Cook Field Pick Up: Thursday, June 26, 3:30-5:30pm
Produce this week…
- Garlic scapes
- Swiss chard
Tentative produce for July 2 On Farm pick up….
- Chinese cabbage
- Spring onions
Next week’s CSA pick up will be on the Institute for Food Farm on Tuesday July 2 from 3:30-5:30. The farm is located about a mile north of the central Miami campus. Here is a link to directions and a map showing how to get there. You just follow Main St. north out of Oxford–it will become Morning Sun Rd. once you cross Sycamore. Cross Four Mile Creek–on your left will be Black Covered Bridge. Turn right on Somerville Rd. and the farm is the first drive on your right about 800 feet after the intersection.
What to do with you produce this week by farm intern Kelly Adams
Radishes are root vegetables that can be a multitude of colors, ranging from white to red to yellow and even black! Most radishes are consumed raw, resulting in a spicy, crisp, and zesty flavor. However, cooking radishes brings out the sweetness and lessens the spice. Radish roots are high in vitamin C, folic acid, and fiber, which can help to promote a healthy digestive system and prevent cancer. If you store your radishes in a plastic bag in the crisper of the refrigerator, they can last you for at least a week.
Hoping to avoid food waste? The radish greens are edible, too! Radish greens should be eaten within a day or two after pick up. The greens have a peppery and bitter taste when consumed raw, but much like radish roots, cooking the greens will decrease the bitterness. They contain high quantities of vitamin C, vitamin A, vitamin K, calcium, and iron. They should be stored in a plastic bag with a dry folded paper towel in it to absorb moisture, and then placed in the crisper drawer of the refrigerator.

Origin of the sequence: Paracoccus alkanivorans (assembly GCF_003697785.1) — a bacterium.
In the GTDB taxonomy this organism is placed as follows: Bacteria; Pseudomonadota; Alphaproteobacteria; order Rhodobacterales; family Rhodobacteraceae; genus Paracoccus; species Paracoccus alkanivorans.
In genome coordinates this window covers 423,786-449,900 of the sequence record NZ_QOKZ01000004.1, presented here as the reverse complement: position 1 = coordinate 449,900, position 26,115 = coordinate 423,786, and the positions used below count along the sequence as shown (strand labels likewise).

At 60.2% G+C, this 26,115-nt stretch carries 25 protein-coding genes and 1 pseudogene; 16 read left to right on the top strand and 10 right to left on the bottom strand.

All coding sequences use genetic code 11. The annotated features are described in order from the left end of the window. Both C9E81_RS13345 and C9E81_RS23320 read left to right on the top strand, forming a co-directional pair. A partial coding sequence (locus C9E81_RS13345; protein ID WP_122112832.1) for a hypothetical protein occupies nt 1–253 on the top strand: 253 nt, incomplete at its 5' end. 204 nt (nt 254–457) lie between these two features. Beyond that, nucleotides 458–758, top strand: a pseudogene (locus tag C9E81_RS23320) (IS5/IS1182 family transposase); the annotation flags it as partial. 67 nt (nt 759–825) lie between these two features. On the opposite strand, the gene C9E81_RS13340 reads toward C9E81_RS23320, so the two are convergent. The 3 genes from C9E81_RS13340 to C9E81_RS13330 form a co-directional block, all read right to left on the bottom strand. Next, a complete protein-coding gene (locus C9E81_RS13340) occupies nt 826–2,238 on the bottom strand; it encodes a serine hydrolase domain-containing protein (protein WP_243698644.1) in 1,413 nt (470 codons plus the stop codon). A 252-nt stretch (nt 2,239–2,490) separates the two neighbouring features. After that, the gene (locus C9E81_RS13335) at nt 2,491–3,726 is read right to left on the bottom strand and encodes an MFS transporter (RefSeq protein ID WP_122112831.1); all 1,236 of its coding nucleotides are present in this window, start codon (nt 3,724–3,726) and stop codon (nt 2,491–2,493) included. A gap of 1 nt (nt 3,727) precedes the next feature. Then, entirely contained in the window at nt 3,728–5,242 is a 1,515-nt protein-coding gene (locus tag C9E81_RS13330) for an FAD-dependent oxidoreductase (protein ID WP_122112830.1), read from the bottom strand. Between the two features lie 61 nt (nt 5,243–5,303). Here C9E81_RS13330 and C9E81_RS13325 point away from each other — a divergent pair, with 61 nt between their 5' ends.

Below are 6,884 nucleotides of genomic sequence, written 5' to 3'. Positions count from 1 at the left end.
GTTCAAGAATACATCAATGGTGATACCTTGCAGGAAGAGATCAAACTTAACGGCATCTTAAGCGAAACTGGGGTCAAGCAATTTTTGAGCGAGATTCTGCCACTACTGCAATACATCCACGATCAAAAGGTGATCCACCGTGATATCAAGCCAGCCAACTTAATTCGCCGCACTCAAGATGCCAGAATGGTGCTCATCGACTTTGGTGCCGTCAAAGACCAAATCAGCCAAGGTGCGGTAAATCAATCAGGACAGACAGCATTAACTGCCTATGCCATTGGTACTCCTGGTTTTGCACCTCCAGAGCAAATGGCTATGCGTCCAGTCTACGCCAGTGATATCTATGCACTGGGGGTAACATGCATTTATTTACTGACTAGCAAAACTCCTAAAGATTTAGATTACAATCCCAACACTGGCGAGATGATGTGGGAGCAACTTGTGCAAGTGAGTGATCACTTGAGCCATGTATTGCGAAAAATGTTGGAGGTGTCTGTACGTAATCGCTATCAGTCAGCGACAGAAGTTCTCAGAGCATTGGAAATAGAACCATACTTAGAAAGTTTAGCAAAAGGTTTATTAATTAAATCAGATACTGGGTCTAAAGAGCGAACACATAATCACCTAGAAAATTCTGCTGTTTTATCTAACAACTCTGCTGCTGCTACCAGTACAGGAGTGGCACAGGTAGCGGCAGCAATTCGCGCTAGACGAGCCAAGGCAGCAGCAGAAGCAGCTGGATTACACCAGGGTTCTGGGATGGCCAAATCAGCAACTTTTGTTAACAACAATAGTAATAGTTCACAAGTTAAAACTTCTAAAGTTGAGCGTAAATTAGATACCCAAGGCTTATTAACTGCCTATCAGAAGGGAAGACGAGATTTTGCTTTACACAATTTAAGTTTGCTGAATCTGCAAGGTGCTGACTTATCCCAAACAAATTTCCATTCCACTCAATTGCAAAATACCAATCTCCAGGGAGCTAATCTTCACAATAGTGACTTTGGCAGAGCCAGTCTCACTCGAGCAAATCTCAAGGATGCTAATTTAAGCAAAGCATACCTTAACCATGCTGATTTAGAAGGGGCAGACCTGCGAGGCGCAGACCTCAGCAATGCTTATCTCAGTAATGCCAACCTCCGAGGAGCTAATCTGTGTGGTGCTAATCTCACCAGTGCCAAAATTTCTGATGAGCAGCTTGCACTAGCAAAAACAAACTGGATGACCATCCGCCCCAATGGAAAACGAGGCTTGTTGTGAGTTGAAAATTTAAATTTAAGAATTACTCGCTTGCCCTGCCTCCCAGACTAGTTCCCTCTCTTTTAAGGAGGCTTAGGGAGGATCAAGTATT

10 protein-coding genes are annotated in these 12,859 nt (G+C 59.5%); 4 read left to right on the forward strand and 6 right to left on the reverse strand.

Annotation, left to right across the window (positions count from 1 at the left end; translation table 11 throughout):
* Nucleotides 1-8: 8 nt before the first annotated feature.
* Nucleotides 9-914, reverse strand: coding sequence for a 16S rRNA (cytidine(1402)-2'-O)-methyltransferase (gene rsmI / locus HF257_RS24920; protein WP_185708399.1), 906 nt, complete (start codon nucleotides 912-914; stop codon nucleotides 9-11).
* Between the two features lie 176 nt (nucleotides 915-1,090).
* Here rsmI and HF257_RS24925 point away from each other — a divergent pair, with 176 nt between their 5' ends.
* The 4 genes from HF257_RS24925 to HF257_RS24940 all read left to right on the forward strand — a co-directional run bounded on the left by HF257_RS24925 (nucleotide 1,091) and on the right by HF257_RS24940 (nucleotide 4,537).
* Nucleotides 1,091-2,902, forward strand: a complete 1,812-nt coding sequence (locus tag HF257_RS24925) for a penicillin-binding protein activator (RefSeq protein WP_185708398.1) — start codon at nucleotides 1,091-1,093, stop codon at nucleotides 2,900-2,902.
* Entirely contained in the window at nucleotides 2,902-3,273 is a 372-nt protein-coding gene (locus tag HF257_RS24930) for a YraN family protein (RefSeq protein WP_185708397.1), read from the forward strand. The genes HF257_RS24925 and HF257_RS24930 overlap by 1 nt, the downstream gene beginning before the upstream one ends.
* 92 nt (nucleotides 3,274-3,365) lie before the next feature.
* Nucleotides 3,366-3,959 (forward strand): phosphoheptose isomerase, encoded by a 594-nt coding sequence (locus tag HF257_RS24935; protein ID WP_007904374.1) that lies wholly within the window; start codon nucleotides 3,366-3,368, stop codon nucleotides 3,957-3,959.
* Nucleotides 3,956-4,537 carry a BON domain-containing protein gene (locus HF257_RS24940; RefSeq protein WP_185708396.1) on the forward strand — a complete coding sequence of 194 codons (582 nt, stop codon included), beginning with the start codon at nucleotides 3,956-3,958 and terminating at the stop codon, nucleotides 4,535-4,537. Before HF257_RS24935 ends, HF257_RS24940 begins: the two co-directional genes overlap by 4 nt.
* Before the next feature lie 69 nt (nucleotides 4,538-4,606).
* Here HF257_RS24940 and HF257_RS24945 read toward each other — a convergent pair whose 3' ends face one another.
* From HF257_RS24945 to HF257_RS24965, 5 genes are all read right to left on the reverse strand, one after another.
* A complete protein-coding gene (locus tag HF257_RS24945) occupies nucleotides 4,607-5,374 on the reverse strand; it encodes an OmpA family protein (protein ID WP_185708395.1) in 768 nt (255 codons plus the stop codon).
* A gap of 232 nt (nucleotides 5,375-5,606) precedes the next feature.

Raw radish roots should be washed, sliced, and then added to salads, wraps, or even eaten with some hummus or dressing. They can also be roasted for about 15 minutes at 400° by cutting them into equal-sized pieces, tossing in olive oil, and sprinkling with salt and pepper. You can roast them for more or less time to satisfy your own taste.
Here is a recipe for an easy radish salad with a lemon dressing: https://simply-delicious-food.com/easy-side-salad-with-lemon-dressing/.
Radish greens are typically sauteed over medium heat until they are tender and wilted (about 6-8 minutes) in olive oil or butter, and tastes great with garlic or thyme. They can also be added raw into salads or wraps.
Here’s a link to many ways to prepare radish greens, including pesto, soup, and salads: https://www.thekitchn.com/dont-toss-those-radish-greens-145724
Looking for a way to include most of your produce in one recipe? Here’s a recipe for a nutritious collard green vegetable wrap. https://honestlyyum.com/18667/collard-green-wraps/ This wrap includes collard greens, carrots, and cabbage, but the addition of raw or roasted radish beets and greens would add extra flavor, color, and nutrients. You can also add protein to your wrap like tofu, chicken, pork, or beef from your local farmer’s market!